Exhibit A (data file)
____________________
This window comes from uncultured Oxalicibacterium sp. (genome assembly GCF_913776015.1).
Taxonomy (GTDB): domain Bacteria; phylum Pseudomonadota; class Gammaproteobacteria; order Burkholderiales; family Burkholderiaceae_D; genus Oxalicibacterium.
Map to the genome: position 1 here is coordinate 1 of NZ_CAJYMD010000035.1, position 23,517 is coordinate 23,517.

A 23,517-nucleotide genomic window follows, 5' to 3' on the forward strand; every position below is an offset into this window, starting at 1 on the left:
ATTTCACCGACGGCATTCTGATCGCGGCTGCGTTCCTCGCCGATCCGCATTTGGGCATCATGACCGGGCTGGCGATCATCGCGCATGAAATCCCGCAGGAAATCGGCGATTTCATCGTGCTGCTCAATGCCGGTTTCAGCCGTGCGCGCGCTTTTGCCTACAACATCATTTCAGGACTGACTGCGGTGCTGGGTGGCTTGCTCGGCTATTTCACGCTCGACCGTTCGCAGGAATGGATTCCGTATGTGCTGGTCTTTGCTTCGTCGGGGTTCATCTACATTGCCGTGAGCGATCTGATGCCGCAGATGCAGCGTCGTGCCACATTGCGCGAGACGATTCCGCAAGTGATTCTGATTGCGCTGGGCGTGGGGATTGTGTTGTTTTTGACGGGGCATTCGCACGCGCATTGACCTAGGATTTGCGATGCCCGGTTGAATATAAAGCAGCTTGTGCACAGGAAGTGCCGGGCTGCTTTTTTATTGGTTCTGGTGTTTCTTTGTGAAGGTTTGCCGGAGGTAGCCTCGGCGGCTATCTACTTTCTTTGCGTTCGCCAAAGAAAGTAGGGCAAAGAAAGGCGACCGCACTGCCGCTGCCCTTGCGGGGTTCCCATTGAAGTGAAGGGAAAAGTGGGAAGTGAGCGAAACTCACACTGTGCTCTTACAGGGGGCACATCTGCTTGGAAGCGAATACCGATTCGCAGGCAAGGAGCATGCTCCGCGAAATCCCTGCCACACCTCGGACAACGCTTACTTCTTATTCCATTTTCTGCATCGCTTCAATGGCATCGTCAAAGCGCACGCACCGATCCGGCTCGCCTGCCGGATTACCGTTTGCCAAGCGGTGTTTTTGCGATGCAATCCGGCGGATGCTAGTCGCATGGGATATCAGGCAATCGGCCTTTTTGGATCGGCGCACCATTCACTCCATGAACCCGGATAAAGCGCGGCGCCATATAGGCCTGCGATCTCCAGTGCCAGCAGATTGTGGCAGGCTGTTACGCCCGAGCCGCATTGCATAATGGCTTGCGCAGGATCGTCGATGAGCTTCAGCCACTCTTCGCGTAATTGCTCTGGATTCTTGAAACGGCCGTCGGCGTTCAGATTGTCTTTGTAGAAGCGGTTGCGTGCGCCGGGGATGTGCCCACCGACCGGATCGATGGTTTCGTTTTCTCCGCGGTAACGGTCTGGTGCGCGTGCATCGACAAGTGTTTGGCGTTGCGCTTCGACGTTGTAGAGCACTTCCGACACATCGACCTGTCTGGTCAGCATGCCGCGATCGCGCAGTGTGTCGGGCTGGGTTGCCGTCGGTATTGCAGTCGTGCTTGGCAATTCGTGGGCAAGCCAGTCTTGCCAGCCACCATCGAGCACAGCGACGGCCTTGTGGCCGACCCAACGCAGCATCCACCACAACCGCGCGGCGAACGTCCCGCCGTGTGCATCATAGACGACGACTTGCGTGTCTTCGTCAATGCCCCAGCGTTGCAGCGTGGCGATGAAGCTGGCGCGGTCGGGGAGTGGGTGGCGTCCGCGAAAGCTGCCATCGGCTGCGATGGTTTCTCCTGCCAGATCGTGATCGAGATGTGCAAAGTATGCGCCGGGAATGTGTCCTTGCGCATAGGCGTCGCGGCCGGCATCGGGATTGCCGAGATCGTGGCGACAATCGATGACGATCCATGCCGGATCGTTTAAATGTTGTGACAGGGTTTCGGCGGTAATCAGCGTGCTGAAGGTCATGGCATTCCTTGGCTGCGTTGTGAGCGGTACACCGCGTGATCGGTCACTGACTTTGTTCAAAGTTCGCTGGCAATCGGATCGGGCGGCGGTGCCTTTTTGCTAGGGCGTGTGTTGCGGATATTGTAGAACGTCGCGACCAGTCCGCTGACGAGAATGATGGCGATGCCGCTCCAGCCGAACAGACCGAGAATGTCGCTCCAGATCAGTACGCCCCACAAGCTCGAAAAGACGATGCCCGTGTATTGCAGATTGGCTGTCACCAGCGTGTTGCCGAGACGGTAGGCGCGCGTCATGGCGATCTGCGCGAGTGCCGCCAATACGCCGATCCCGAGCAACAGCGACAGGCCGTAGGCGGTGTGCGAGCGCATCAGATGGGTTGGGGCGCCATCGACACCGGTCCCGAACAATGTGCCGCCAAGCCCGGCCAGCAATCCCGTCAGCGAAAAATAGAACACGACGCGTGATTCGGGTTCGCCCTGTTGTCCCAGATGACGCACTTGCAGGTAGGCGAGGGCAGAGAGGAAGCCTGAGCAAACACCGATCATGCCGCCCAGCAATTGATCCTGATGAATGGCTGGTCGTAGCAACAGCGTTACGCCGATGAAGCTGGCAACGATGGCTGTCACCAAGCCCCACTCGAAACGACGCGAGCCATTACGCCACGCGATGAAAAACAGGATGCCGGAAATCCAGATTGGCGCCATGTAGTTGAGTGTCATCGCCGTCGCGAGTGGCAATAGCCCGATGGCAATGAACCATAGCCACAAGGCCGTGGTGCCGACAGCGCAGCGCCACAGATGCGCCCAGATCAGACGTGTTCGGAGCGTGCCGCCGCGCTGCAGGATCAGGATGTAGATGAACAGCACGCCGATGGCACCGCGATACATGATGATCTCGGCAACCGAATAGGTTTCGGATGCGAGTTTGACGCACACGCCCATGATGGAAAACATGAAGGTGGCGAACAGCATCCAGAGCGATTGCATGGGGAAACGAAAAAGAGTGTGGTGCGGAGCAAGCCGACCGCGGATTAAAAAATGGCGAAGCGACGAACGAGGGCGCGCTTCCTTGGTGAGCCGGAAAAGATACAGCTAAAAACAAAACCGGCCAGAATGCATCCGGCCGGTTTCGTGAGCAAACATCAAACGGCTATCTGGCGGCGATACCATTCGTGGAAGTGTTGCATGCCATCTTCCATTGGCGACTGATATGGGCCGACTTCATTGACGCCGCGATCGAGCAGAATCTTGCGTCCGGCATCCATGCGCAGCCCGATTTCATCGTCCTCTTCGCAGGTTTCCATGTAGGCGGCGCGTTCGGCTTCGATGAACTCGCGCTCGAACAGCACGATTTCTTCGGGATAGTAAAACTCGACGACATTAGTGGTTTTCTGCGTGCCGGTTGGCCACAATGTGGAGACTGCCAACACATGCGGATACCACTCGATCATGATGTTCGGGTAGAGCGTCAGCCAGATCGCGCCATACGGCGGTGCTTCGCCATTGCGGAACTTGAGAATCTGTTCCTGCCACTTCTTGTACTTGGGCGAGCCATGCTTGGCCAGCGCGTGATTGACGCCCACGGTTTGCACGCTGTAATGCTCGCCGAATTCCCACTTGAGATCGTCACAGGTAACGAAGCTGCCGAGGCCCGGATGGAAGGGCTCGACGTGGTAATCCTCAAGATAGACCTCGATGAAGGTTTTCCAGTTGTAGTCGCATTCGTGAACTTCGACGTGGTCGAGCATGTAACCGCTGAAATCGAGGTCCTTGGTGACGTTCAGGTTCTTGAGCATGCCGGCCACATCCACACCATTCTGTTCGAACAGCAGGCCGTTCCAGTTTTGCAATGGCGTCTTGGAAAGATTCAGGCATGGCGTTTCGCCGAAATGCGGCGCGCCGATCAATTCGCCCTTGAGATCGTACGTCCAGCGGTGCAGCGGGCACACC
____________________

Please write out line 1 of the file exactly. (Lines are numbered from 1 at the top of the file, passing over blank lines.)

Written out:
This window comes from uncultured Oxalicibacterium sp. (genome assembly GCF_913776015.1).